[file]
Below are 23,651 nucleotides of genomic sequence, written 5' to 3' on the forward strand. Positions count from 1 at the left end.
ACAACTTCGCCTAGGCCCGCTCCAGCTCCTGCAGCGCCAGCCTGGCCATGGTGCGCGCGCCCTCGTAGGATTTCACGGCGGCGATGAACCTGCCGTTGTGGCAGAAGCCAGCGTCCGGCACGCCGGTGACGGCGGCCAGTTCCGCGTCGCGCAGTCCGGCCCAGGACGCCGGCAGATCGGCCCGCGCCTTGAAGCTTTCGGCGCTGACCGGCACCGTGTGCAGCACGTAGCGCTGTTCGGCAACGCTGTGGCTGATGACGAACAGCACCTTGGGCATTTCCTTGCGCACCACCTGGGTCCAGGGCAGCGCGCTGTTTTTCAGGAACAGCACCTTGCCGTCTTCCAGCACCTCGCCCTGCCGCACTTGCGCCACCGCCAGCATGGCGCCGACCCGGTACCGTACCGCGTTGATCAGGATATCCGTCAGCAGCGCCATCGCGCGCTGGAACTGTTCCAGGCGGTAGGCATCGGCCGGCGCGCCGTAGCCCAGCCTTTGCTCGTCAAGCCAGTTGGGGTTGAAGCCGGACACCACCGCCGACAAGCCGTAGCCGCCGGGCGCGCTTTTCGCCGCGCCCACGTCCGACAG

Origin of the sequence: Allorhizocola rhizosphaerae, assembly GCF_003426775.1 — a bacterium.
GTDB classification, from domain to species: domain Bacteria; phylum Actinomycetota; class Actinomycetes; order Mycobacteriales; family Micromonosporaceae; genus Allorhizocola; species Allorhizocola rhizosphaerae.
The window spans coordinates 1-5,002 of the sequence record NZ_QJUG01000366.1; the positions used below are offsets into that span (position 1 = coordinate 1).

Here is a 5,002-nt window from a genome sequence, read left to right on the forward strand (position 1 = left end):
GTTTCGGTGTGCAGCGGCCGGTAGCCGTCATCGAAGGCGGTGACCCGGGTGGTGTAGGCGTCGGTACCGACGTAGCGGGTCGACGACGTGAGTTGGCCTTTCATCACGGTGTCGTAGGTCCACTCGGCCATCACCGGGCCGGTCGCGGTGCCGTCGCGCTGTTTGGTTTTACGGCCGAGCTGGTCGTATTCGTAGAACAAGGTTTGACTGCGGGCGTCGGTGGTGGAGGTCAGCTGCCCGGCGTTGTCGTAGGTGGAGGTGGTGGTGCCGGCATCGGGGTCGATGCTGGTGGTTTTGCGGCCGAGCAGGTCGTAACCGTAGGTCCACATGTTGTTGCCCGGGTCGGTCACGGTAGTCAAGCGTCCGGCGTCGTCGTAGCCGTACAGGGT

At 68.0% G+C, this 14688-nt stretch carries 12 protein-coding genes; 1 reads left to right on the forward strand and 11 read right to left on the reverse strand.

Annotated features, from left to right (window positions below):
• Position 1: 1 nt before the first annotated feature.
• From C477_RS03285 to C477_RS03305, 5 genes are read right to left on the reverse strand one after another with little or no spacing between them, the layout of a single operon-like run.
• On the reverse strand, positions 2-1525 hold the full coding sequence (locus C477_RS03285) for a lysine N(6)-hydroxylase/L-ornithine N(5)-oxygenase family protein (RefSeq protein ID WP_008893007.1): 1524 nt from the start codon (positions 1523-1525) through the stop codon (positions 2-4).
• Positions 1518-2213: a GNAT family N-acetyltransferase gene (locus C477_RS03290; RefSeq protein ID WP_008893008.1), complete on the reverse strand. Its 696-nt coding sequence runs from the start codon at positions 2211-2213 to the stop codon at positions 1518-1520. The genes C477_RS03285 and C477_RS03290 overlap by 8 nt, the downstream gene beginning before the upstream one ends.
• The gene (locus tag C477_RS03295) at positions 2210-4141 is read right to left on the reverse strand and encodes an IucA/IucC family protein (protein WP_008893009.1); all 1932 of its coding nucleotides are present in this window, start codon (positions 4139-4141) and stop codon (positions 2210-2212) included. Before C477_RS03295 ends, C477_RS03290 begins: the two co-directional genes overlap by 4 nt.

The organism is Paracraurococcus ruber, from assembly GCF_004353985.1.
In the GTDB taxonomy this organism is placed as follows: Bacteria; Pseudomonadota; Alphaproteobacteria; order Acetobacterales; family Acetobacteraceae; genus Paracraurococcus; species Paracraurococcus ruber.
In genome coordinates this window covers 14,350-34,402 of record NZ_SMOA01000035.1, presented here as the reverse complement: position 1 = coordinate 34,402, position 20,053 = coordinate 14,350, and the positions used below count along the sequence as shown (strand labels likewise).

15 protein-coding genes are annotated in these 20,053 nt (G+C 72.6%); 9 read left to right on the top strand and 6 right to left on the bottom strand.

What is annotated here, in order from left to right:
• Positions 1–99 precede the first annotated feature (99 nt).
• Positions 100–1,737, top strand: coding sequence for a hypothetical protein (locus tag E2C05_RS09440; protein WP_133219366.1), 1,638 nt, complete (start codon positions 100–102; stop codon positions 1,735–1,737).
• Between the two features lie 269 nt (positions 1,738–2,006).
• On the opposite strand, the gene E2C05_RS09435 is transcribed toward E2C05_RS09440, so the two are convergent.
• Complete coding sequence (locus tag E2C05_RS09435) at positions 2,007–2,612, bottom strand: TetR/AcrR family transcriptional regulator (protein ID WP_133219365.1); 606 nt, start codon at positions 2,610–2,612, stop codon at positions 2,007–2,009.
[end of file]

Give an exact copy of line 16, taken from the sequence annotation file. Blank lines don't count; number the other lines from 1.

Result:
In the GTDB taxonomy this organism is placed as follows: Bacteria; Pseudomonadota; Alphaproteobacteria; order Acetobacterales; family Acetobacteraceae; genus Paracraurococcus; species Paracraurococcus ruber.